Funds sought for foster care transition program

The Legislature would authorize funds to expand a program that assists youth transitioning out of the state’s foster care system under a bill considered March 9 by the Appropriations Committee.

Sen. Ben Hansen
Sen. Ben Hansen

As introduced by Sen. Ben Hansen of Blair, LB573 would appropriate $10 million in general funds in each of the next two fiscal years to the state Department of Economic Development. Funds would be used to offer matching grants to a nonprofit in a first-class city that uses a former college campus to provide services to youth exiting the foster care system.

Hansen said the nonprofit Angels Share currently operates a small program on the former Dana College campus in Blair, which serves young people who are former state wards. The program helps to secure housing, employment and other services for young people who are struggling with the adjustment to adulthood, he said.

A relatively small investment of state dollars in such programs can have a large impact on some of Nebraska’s most vulnerable residents, Hansen said, adding that a large percentage of young people who age out of the foster system become homeless, are unemployed or end up in the state’s correctional system.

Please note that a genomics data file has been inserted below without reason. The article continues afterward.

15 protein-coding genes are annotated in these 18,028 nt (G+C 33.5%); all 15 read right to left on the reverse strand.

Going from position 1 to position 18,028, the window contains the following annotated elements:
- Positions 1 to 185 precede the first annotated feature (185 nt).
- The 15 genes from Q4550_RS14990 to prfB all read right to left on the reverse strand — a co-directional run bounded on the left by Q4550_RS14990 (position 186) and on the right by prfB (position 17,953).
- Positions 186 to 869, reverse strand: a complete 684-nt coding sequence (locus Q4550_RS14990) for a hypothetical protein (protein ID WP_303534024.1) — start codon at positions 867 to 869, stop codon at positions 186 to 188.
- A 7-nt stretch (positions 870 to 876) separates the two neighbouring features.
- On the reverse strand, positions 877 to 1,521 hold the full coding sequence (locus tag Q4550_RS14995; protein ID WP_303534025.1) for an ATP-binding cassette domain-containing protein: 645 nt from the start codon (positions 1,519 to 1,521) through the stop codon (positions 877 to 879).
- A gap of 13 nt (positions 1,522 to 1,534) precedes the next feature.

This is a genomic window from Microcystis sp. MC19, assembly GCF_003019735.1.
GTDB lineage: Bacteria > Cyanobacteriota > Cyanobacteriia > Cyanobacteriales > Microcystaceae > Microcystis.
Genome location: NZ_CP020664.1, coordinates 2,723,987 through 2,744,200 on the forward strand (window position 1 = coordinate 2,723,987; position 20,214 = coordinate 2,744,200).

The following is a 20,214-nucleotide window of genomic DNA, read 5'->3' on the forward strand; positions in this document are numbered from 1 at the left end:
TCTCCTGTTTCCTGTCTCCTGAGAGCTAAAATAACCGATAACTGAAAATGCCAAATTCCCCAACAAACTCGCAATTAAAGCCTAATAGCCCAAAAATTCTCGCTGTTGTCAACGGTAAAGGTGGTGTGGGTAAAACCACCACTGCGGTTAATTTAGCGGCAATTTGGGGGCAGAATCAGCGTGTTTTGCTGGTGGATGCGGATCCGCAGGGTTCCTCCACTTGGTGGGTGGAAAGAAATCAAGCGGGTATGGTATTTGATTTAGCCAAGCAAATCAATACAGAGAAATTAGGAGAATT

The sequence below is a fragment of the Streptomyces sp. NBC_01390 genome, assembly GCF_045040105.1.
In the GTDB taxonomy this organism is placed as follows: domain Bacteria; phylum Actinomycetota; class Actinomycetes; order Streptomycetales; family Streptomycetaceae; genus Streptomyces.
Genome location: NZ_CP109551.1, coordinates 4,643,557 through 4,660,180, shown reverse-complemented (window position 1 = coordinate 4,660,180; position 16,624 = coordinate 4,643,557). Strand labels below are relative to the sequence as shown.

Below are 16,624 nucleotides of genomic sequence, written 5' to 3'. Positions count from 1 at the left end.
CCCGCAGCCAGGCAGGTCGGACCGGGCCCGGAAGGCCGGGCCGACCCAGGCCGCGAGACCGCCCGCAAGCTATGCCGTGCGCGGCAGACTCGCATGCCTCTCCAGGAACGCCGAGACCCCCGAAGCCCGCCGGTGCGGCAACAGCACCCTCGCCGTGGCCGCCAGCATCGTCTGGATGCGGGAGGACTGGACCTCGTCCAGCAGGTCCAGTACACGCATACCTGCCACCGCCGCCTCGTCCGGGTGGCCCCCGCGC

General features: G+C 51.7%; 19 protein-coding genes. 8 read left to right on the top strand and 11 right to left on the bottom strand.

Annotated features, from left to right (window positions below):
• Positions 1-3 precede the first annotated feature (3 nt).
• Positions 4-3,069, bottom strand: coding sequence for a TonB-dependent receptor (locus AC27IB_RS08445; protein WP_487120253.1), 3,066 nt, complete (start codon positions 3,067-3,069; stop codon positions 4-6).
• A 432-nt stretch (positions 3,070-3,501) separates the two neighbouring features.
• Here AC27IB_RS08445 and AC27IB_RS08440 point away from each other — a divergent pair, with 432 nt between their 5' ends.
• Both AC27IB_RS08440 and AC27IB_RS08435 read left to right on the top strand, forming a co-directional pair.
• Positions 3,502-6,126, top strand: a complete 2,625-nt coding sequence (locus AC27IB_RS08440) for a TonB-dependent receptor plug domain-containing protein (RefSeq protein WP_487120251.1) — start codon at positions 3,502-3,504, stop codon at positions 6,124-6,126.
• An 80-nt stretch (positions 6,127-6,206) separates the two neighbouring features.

“If we fail to provide support for former foster youth, the monetary and social cost to Nebraska is much greater,” Hansen said.

He brought an amendment to the hearing that would lower the appropriation to $10 million total and would include eligibility for programs that provide services to youth aging out of the state’s juvenile justice system.

Chris Tonniges, president and CEO of Lutheran Family Services, testified in favor of the bill, which he said would provide an opportunity for more former foster youth to receive wrap-around services on the former Dana College campus.

About 140 young people age out of the state’s foster system each year, Tonniges said, and often struggle due to the years of trauma they have experienced. Approximately 30 percent are homeless within the first nine months and 25 percent are caught up in the sex trade, he said.

“Youth aging out of the foster care system are often faced with difficult [or] impossible decisions just to survive, especially those who have limited or no social support network to fall back on,” Tonniges said.

Spike Eickholt also spoke in support on behalf of Voices for Children in Nebraska. Eickholt singled out the amendment in his testimony, which would expand the bill’s provisions to also assist youth exiting the state’s juvenile justice system.

“This is a worthy investment and it’s an important thing for the state to do,” Eickholt said.

No one testified in opposition to LB573 and the committee took no immediate action on the bill.

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